Director Peter Weir
Captain Jack Aubrey …. Russell Crowe
Dr. Stephen Maturin …. Paul Bettany
First Lt. Thomas Pullings …. James D’Arcy
Second Lt. William Mowett …. Edward Woodall
Midshipman Lord William Blakeney …. Max Pirkis
Barrett Bonden, Captain’s Coxswain…. Billy Boyd
This is a most unusual form of “chase” film. Adapted from the Patrick O’Brien novel of the same title, it is set in 1805. (O’Brien’s book has the privateer as American, but in the post-liberty world of 911 America Hollywood and American bad guys do not go together.) A Royal Navy frigate The Surprise with orders to “burn, sink, or take her a prize” is in pursuit of a French privateer Acheron which has been preying on British shipping on the Spanish Main (the mainland of the American continent enclosing the Caribbean Sea and the Gulf of Mexico). The Acheron is eventually captured after a chase which includes going round the Horn.
As a dramatic vehicle, a ship has the same advantages as the country-house, boarding school, POW camp or small village: it is a self-contained world with sufficient numbers of people to be interesting but not too many to overwhelm the action or the development of character. And so it proves here.
Although it is an action film, it is about as far from being the mindless if enjoyable mayhem of a Terminator film as can be imagined. The fight scenes, broadsides and boarding parties included, take perhaps thirty minutes out of more than two hours. This allows plenty of time for the development of character, most notably between the captain, Jack Aubrey, and his ship’s surgeon and naturalist, Stephen Maturin. But there is also space for other subordinate stories such as the friendship between two midshipman, which has elements of Tom Brown and Scud East.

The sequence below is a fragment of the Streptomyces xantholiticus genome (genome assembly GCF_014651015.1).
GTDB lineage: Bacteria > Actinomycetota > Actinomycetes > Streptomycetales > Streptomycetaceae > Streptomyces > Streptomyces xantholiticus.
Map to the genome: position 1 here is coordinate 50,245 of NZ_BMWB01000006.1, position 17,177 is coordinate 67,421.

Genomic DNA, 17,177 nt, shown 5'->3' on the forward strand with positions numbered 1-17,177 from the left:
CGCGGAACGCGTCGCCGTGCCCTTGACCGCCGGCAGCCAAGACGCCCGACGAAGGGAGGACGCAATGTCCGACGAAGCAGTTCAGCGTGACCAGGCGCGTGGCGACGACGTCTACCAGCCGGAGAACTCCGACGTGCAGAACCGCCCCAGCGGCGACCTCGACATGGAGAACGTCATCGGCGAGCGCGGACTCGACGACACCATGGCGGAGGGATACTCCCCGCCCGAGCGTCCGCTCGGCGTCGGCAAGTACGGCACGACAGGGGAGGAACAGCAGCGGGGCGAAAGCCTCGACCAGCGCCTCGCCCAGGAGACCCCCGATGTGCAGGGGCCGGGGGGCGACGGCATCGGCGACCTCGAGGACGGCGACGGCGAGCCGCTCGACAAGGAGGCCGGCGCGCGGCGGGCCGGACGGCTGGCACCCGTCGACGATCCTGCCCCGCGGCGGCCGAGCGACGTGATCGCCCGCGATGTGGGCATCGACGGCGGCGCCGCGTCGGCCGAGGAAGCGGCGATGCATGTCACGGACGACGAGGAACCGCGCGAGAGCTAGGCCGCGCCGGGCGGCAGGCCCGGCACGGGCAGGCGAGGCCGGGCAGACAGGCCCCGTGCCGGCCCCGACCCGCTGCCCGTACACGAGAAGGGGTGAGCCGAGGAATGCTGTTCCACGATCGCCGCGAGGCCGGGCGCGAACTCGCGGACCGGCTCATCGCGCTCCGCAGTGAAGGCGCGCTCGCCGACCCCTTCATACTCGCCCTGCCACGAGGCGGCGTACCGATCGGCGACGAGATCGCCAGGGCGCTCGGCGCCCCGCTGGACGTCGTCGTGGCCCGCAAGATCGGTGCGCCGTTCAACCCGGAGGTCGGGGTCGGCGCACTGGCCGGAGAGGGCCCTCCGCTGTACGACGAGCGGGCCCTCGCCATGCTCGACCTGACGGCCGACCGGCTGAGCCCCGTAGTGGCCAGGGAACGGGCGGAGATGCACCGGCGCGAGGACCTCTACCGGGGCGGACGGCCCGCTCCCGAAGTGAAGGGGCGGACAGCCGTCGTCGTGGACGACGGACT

Russell Crowe as Aubrey and Paul Bettany as Maturin, are both first rate. Crowe does what he did in Gladiator, inhabit a role which allows his ability to portray a man with both natural authority and humanity full reign, this time with bonus of being the nearest thing to an absolute monarch known to English society, captain of a Royal Naval ship at the beginning of the 19th century. (His RP English accent is almost perfect – the odd vowel sound goes awry.)
As for Bettany, he showed what he suggested in A beautiful mind, that rarest of qualities in an actor: the portrayal of intellect. Probably only Ralph Fiennes amongst present day actors could do it as well and he with more coldness than Bettany, who made his character here a thoroughly sympathetic one. There is an exquisite scene when Maturin has to operate on himself to remove a bullet beneath his ribs. He asked Crowe whether he is up to assisting him with a steady hand. “My dear doctor, ” replies Crowe, “I have spent my life around blood and wounds.” A few minutes into the operation Crowe looks distinctly queasy and Bettany between grimaces of pain allows himself a triumphant smile. Almost worth the price of entrance in itself.
The supporting cast are uniformly good, especially the very young midshipmen – their age historically correct: Nelson was a captain by the age of 20 – one of whom has an arm amputated early in the film – no anaesthetic mind – and then becomes Bettany’s protege as a naturalist.
The film is visually beautiful and exciting. With ninety percent at least of the film set on the Surprise at sea, the ocean is seen in all its states from doldrum calm to Cape Horn belligerent. The small part of the story which is on land takes place in the Galapagos where Maturin indulges his naturalist’s passion. Those scenes have a cold, uncluttered beauty about them.
Above all it is also an intensely English film. The cast, even where they are technically other than English, such as Maturin (supposedly an Irishman), are all played as Englishmen and the entire crew – with the exception of a nervous midshipman who tops himself – all behave well. It is simply the best advert for Englishness seen on the screen for many a long year.
There is a small amount of “England expects” dialogue but really very little considering the context of the film. Instead, the “advert” for England consists simply of Englishmen behaving well.